Anyway, when I got to the two-page point I figured I might as well do something with it. And that something is to annoy Yam (who I know is still waiting for more Sleepers; sorry hun) and maybe somehow inspire myself to keep going. Even though it will be almost impossibly weird.
So... no promises that I'm ever going to finish this. Read at your own peril.
"How do I explain a life that has lasted for billions of years? It is almost as if I must start with an apology for being alive when everyone I once knew is dead. But because my love for them still lives, I believe their souls forgive me. But does the universe? I wonder."
-- The Starlight Crystal, by Christopher Pike
It started with a phone call in the dead of night. That in itself was not unusual. The nature of my job demanded sacrifices, and one such sacrifice was a full night's sleep. I always woke quickly, however, no matter how late it was. Knowing that I was needed just stirred something inside me, something deeper and more primal than mere duty.
The Colonel was on the other end of the line. God only knew why he was still at the SGC, but I didn't give it much thought, at least not after he said, "They found something."
I sat up, switching on the table lamp and rubbing my eyes to clear them. "Who found what?"
"There was an earthquake at the South Pole." Immediately I kicked the covers off and swung my legs out of bed. "Some geological service went to check it out, and they found..."
I moved quickly to my closet, pulling out clothes with one hand while the other held the phone tightly against my cheek. "What?" It wasn't like the Colonel to be this deliberate. His stalling could be indicative of many things.
When he finally spoke, it was with an uncertainty. "A ship. We think it's a ship."
Hurry up and wait. I had driven to the base like a mad woman that night, but of course nothing I could do could speed the information coming from McMurdo. We had to be very careful about who saw what, of course, and this meant a delay while we transported people with the right security clearance. Hammond didn't want to let us go until the initial reports were confirmed. I think we were all paranoid that this would turn out to be nothing. Paranoid because it could turn out to be so much.
A ship at the South Pole. Where the first Earth Stargate had been. Where Ayianna had been found.
We waited all that night, migrating from the control room to the commissary to the lounge as a team. The prospect of discovery hovered in the air. Teal'c did not meditate, Jonas did not ramble, and the Colonel made no sarcastic remarks about our tense state of being.
We were in the briefing room, sitting silently around the big table with steaming mugs before us, when General Hammond walked in. A quick glance at my watch told me that it was seven in the morning.
"Pack your things," said the General. "They're ready at the airstrip."
Antarctica did not hold fond memories for any of us, but particularly the Colonel. He had, after all, almost died there twice. It wasn't easy for me, either. I had almost watched him die twice.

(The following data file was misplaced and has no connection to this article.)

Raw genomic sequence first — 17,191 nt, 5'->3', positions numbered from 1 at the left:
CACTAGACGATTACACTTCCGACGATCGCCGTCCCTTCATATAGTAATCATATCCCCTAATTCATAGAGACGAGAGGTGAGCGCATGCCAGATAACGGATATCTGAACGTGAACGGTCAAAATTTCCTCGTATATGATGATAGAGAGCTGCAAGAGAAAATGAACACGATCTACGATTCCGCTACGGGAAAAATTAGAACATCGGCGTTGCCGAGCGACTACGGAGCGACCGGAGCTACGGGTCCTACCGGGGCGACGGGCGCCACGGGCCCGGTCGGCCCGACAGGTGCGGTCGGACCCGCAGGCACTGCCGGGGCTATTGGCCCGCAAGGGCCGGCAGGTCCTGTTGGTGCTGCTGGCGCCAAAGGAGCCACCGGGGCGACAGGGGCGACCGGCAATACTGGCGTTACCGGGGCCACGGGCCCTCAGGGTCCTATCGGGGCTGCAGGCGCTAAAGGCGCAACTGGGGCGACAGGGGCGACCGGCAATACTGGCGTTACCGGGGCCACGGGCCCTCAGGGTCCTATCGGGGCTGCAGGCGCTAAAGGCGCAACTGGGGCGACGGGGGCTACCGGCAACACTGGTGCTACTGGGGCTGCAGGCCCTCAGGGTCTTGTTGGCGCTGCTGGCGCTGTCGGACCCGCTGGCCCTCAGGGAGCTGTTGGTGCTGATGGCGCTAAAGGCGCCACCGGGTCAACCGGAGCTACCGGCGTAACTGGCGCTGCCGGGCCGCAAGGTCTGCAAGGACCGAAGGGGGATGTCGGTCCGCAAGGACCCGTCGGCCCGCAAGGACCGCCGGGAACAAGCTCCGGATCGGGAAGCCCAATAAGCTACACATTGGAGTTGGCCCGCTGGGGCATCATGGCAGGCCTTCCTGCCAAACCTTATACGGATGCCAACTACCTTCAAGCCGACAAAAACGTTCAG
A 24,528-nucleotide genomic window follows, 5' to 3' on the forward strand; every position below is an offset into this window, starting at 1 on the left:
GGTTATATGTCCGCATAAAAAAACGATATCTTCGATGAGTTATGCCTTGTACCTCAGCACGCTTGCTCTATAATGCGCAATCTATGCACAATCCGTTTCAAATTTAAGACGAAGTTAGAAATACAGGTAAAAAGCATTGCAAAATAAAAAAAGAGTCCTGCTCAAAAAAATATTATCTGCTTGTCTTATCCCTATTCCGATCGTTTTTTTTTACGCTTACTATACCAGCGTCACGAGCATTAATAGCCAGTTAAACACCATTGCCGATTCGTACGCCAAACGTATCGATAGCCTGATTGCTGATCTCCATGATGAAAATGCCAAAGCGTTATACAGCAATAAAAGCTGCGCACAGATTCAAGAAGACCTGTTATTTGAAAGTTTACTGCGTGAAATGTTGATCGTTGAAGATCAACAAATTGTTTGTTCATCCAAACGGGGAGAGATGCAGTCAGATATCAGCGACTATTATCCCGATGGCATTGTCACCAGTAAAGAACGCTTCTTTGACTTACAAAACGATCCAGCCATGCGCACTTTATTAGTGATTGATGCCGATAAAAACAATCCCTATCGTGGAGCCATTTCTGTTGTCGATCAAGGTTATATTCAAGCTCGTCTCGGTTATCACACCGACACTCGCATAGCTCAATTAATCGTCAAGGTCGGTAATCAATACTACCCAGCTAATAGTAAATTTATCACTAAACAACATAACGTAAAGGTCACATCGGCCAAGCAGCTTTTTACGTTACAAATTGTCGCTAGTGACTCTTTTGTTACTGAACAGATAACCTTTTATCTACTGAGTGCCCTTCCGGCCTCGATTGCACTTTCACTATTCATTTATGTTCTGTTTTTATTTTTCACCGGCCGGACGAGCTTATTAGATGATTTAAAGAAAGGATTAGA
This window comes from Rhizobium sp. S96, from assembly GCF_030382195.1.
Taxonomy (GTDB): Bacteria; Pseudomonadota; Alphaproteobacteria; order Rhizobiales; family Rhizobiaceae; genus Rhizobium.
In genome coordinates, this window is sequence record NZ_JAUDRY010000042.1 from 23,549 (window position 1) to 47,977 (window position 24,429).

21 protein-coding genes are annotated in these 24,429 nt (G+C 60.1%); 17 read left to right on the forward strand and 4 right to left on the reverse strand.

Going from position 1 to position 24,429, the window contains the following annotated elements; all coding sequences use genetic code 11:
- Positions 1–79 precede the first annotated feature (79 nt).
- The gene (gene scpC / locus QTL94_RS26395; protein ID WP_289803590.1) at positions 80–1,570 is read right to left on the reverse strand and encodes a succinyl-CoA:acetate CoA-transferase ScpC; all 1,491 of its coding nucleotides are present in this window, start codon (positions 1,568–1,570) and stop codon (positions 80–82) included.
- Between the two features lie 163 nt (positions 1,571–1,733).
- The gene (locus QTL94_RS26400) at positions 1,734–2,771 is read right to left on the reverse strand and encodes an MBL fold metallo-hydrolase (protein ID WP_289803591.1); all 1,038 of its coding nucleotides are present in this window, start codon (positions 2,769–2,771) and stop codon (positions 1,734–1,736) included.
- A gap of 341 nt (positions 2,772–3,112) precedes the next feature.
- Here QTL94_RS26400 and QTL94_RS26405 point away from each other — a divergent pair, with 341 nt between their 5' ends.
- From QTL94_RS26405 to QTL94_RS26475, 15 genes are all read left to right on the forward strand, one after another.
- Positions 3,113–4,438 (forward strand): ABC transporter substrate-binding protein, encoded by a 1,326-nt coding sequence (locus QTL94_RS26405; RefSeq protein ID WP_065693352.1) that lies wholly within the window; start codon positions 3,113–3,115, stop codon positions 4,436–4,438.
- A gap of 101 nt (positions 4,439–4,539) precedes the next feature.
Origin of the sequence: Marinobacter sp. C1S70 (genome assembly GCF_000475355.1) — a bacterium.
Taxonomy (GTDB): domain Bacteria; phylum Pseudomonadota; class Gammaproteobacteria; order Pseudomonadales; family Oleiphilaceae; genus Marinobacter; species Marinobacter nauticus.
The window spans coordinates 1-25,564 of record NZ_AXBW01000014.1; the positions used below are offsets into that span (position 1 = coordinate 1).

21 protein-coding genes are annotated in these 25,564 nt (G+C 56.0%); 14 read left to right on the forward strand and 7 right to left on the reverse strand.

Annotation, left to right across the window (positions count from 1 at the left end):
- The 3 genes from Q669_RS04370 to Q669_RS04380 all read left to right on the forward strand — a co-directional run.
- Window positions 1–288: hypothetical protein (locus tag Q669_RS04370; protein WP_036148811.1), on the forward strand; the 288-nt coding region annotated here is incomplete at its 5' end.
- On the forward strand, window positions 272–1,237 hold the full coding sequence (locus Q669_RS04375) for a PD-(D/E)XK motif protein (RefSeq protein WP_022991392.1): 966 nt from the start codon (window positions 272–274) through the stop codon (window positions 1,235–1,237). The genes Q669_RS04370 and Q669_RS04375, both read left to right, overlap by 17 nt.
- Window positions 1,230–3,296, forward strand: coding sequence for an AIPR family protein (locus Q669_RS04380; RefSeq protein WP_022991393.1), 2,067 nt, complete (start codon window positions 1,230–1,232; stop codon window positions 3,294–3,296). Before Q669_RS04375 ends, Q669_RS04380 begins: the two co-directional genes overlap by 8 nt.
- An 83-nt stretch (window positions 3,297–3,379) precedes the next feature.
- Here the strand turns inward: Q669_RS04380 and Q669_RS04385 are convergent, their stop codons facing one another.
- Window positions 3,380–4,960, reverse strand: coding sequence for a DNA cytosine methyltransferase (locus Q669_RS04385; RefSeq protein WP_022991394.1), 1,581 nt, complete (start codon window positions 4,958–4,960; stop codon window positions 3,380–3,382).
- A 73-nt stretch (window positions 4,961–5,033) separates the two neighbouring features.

The research station huddled beneath the white dome, hedged by snow and ice and dark gray sky. The crater where the ship had been found was only a half hour away, but we stopped at the station first to recharge our batteries. There were no familiar faces from our last stay, but that was not unexpected. It was a Major Christian who, along with his staff, greeted us brusquely upon our arrival.
"There is one small problem, sir," said Christian as we stowed our bags. "We're afraid one member of the survey team saw a bit too much. We were afraid to release her along with her colleagues... the last thing we need is for the press to start flocking up here looking for aliens."
Her name, said Christian, was Doctor Renee Leland, and she had been the one to discover what lay half-hidden under the breach of earth. Depending on what she'd found, containment could possibly be a very important matter. But first we wanted to see what that was.
An hour later the helicopter had landed as close to the fissure as it dared, and the Colonel, Teal'c, Jonas and I, bundled up in protective layers, were making our careful way across the ice. The earthquake had caused a long, narrow crack to form in the snow-covered ground, and some ice had been thrust up out of what seemed to be an underground cavern. Christian was quick to show us the route that Leland had taken down into the crater; it was slippery and treacherous, but not unachievable.
It was indeed a ship; that much was instantly obvious. If Leland had seen anything, she had, after all, seen too much. It was so huge that it seemed impossible that it could be anything but some sort of star faring vessel.
According to Christian, sonar scans and preliminary explorations through the massive cavern showed that the ship was between five and six stories high and as long as three and a half football fields placed end to end. It was also roughly elliptical in shape. The hull, we could see now, was a pearly gray, smooth as a stone polished by eons of running water. There were small circular windows, and peeking through one Jonas announced he could see tables and chairs. Tables and chairs, it seemed, intended for humanoid forms.